So we built this real-time. The end goal is any pair, but we'll start with some language pairs to do a speech-to-speech translation to help to break the language boundary. And I think some of you have seen the demo before, actually I also showed one about six months ago in Taiwan. I think as early as 18 months ago, my boss, Rick Rashid, showed this in China, really real-time speech-to-speech.
And I think today I actually would prepare videos, some people just want people to know and probably appreciate more what is happening behind the scenes, to actually make this happen, this real-time speech-to-speech translation.
So now here's the video.
NICK PARKER: That is just tremendous. That is tremendous. You have one of the coolest jobs, breaking down some of the oldest barriers known to the human race just in that Skype-to-Skype. I'm very much looking forward to selling it, just so you know.
OK. So kind of next question, how will the work from Microsoft Research impact the hardware ecosystem, or hardware partners?
DR. HSIAO-WUEN HON: So before I mention any examples, the research, the work done in Microsoft Research always is really work with the entire academics and industry to advance the state of the art. And the hardware specifically, you will always have some research in hardware. Of course, as we look at the work, our partners, you work more on this hardware space. A lot of value and intelligence is always in the software. So I'm sure you agree with me and over time software/hardware boundaries might change
So the research done in MSR, we actually do those we have a hardware technology I will give the example. But, it's more than we work on hardware technology. We might even never really build that piece of hardware. But, the important part is to know how the hardware is used in the platform, also how do we do to promote a broad use, a mainstream use of those new hardware, not to mention the hardware and software boundary always will change from time to time, based on whatever happens in the technology.
So in terms of this space, in the research, of course now we have the product plans, we have all this stuff. Of course, we'd like to see it happen in the next 10 to 15 years, or even hopefully sooner. But, really nothing we can actually announce, and so mostly video technology. And then solve the piece which I think is very crucial, and I think we actually have we have quite a few people in MSR working on, sensors. Early on I think we mentioned a lot of the wearable, Internet of Things, and I think intelligence, you really require intelligent sensors to actually get accurate and rapid, real-time information, which is created from the sensors like you already know, already mainstream, the accelerometer, gyroscope, those kind of things. But, now the new type are the health sensors, and I think we certainly need now all the partners and we kind of see how we can actually work together and there are some specific ones.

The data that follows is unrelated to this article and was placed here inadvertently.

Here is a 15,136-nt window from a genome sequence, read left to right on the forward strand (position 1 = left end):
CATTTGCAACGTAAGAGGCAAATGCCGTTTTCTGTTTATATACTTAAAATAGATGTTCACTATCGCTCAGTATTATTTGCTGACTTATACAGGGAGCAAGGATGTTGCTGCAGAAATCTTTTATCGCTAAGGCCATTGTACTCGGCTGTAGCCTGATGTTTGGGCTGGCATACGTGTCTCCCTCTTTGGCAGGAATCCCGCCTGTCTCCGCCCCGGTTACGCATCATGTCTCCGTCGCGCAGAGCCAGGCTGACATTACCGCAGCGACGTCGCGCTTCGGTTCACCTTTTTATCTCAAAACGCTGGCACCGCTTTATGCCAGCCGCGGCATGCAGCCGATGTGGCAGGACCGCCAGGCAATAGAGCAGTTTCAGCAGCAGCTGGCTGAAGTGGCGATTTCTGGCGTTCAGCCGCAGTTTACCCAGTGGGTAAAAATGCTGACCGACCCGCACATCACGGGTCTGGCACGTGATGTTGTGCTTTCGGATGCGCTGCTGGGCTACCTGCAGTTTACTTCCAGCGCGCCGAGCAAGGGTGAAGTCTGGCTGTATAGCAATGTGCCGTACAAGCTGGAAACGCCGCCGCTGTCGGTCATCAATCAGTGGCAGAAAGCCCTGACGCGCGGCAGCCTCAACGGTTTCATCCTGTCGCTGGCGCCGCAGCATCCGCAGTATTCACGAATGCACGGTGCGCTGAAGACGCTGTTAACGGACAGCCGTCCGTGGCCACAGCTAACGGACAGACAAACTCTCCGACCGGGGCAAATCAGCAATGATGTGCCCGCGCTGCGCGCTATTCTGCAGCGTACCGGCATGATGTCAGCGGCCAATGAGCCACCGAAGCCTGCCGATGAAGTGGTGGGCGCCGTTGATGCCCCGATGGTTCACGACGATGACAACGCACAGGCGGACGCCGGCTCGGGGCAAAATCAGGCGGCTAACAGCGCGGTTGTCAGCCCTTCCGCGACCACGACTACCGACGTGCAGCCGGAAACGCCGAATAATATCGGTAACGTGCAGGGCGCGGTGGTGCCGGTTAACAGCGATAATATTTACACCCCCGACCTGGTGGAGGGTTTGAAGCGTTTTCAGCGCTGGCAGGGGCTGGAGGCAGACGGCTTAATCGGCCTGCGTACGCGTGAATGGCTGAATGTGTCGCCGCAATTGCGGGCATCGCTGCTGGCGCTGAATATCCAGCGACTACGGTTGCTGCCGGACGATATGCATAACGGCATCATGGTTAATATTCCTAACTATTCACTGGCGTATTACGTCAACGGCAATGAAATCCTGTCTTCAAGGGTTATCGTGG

One particular one I'd also like to mention, I predict, in the future I would like more people to work on this, including MSR, to actually help to push into mainstream haptics. Today the mainstream, the touch screen is mainstream already. And then but most of what we do is for the touch screen to actually sense when, how and where we touch a screen. But, the feedback we get is just a glass, some glass, and then cold and hot. So I think you will agree with me, just like when we actually do games we have this force feedback joystick. So you want this with so-called haptics feedback.